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Almost invariably, when I write an article I know pretty much what I want to say, and the part I have the most difficulty with is the introduction. This is my first column as editor-in-chief of Java Developer's Journal, so while most of you are familiar with our magazine, many of you may be less familiar with me. I'd like to take this opportunity to introduce myself, and also describe where I think we'll be taking JDJ over the next few months.

First of all, this is the second magazine I've edited - the first being our sister publication, PowerBuilder Developer's Journal (PBDJ). I've been writing about technology for approximately five years now, starting with several articles in PBDJ, then a regular column and finally as editor for the past two years.

During that period I think we've seen the software version of Moore's Law, the one that states that the number of transistors on a chip will double, roughly, every eighteen months. That software version is of course the programming paradigm under which we work and it takes longer than eighteen months, but it changes just the same. I started working in the industry as client/server was enduring its growing pains, and relational databases were just beginning to penetrate smaller companies. I spent a good deal of time developing PowerBuilder applications and frameworks to do various tasks.

Then, two or three years ago, the paradigm began to shift again. We started talking about application partitioning and three tier architecture. Eventually the horsepower (hardware and software) was available at the right price to physically make three tier design architecturally feasible.

Right along with that came the explosive growth of the Internet, and HTML as the default language. Java stepped up as a language that was suitable for any number of purposes, particularly for platform-independent networked applications and for simple but powerful multitasking.

As a technical architect for a large consulting company, I have been involved with Java and Internet programming for several years now. I'm also happy to have the opportunity to move to this magazine and help guide its course as we discuss all things Java.

In particular, I find Java a challenging language to write about and describe. That's because no one vendor really owns Java in the same sense that a single vendor owned PowerBuilder or Visual Basic. We've got Java development products from a dozen companies, large and small, each with its own take on what is the right mix of visual assistance to the programmer. We've got hundreds of smaller ISVs creating JavaBeans that we can use. We've got companies developing hardware that runs a Java OS and companies developing VMs for an ever-increasing number of operating systems. The best way to describe this is to call it a "movement."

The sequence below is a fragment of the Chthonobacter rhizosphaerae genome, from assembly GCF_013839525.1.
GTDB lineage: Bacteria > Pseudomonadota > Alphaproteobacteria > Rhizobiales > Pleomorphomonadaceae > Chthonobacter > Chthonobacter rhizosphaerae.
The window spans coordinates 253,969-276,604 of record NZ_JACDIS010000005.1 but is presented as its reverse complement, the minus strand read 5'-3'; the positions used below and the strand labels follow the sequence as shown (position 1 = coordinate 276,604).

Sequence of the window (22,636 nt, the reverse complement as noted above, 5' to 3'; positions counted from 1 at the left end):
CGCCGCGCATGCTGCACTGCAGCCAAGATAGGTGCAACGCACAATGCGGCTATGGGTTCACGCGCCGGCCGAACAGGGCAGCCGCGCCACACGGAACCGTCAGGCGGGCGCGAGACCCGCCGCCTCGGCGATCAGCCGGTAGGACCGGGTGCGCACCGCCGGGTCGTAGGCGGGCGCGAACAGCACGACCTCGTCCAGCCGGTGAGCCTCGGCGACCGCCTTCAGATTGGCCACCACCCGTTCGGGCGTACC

What we'll try to do over the course of my tenure here is to structure our information and content in such a way that it will help you make sense of the various issues and choices you have in the Java world. We'll be doing our JDJ Reader's Choice Awards shortly to select some of the best and brightest products and services available for Java.

One of my current focuses is on distributed architectures, which is a natural area to employ Java. We'll try to pass along informative articles on building such systems with Java and CORBA, and point out alternatives (see my series of articles in JDJ on Jaguar CTS, for example).

We'll also focus on general techniques for programming in Java, with articles that explain how to take on specific tasks that Java provides particularly elegant solutions for, or just plain interesting code. And we'll try to keep you abreast of the various developments in the industry so you can make informed decisions on whose tools to use.

If I've left out some of your favorite topics, if you just want to see something in particular or if you have a proposal for the magazine, you can contact me at [email protected] I do try to answer all e-mails, including any constructive criticisms you may have. I hope you'll enjoy reading JDJ as much as we enjoy publishing it; I'm glad to be on board.

About the Author
Sean Rhody is the editor-in-chief of Java Developer's Journal. He is also a senior consultant with Computer Sciences Corporation where he specializes in application architecture, particularly distributed systems.He can be reached by e-mail at [email protected]


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